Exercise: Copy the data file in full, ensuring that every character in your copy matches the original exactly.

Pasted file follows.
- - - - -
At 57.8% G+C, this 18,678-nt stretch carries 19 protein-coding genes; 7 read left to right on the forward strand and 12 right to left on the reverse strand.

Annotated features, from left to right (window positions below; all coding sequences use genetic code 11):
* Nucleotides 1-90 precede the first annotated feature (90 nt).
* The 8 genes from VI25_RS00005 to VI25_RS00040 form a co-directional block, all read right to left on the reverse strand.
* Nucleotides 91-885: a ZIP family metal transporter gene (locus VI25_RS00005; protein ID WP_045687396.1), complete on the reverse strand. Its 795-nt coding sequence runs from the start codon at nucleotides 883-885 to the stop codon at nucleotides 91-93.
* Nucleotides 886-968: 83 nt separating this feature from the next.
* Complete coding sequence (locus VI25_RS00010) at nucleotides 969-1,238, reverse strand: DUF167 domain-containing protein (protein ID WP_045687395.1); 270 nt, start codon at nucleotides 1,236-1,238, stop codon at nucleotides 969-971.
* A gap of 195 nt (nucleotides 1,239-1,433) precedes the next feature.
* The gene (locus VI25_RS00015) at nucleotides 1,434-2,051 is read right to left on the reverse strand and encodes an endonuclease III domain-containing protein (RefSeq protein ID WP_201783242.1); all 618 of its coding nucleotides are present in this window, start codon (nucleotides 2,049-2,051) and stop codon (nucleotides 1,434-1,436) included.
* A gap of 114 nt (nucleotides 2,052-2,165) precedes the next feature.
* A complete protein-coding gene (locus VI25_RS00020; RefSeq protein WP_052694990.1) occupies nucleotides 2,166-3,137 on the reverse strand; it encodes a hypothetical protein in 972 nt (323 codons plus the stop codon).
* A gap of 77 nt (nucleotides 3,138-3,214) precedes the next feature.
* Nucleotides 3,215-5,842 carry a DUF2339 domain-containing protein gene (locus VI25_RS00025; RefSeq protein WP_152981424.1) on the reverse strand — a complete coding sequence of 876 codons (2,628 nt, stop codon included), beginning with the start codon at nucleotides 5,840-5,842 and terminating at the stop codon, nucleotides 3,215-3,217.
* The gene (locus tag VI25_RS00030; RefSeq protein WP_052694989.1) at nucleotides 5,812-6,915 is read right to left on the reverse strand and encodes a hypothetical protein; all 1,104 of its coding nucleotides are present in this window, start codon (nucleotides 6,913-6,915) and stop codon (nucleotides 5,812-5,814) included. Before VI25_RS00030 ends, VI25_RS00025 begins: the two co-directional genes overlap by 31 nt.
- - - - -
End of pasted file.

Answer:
At 57.8% G+C, this 18,678-nt stretch carries 19 protein-coding genes; 7 read left to right on the forward strand and 12 right to left on the reverse strand.

Annotated features, from left to right (window positions below; all coding sequences use genetic code 11):
* Nucleotides 1-90 precede the first annotated feature (90 nt).
* The 8 genes from VI25_RS00005 to VI25_RS00040 form a co-directional block, all read right to left on the reverse strand.
* Nucleotides 91-885: a ZIP family metal transporter gene (locus VI25_RS00005; protein ID WP_045687396.1), complete on the reverse strand. Its 795-nt coding sequence runs from the start codon at nucleotides 883-885 to the stop codon at nucleotides 91-93.
* Nucleotides 886-968: 83 nt separating this feature from the next.
* Complete coding sequence (locus VI25_RS00010) at nucleotides 969-1,238, reverse strand: DUF167 domain-containing protein (protein ID WP_045687395.1); 270 nt, start codon at nucleotides 1,236-1,238, stop codon at nucleotides 969-971.
* A gap of 195 nt (nucleotides 1,239-1,433) precedes the next feature.
* The gene (locus VI25_RS00015) at nucleotides 1,434-2,051 is read right to left on the reverse strand and encodes an endonuclease III domain-containing protein (RefSeq protein ID WP_201783242.1); all 618 of its coding nucleotides are present in this window, start codon (nucleotides 2,049-2,051) and stop codon (nucleotides 1,434-1,436) included.
* A gap of 114 nt (nucleotides 2,052-2,165) precedes the next feature.
* A complete protein-coding gene (locus VI25_RS00020; RefSeq protein WP_052694990.1) occupies nucleotides 2,166-3,137 on the reverse strand; it encodes a hypothetical protein in 972 nt (323 codons plus the stop codon).
* A gap of 77 nt (nucleotides 3,138-3,214) precedes the next feature.
* Nucleotides 3,215-5,842 carry a DUF2339 domain-containing protein gene (locus VI25_RS00025; RefSeq protein WP_152981424.1) on the reverse strand — a complete coding sequence of 876 codons (2,628 nt, stop codon included), beginning with the start codon at nucleotides 5,840-5,842 and terminating at the stop codon, nucleotides 3,215-3,217.
* The gene (locus tag VI25_RS00030; RefSeq protein WP_052694989.1) at nucleotides 5,812-6,915 is read right to left on the reverse strand and encodes a hypothetical protein; all 1,104 of its coding nucleotides are present in this window, start codon (nucleotides 6,913-6,915) and stop codon (nucleotides 5,812-5,814) included. Before VI25_RS00030 ends, VI25_RS00025 begins: the two co-directional genes overlap by 31 nt.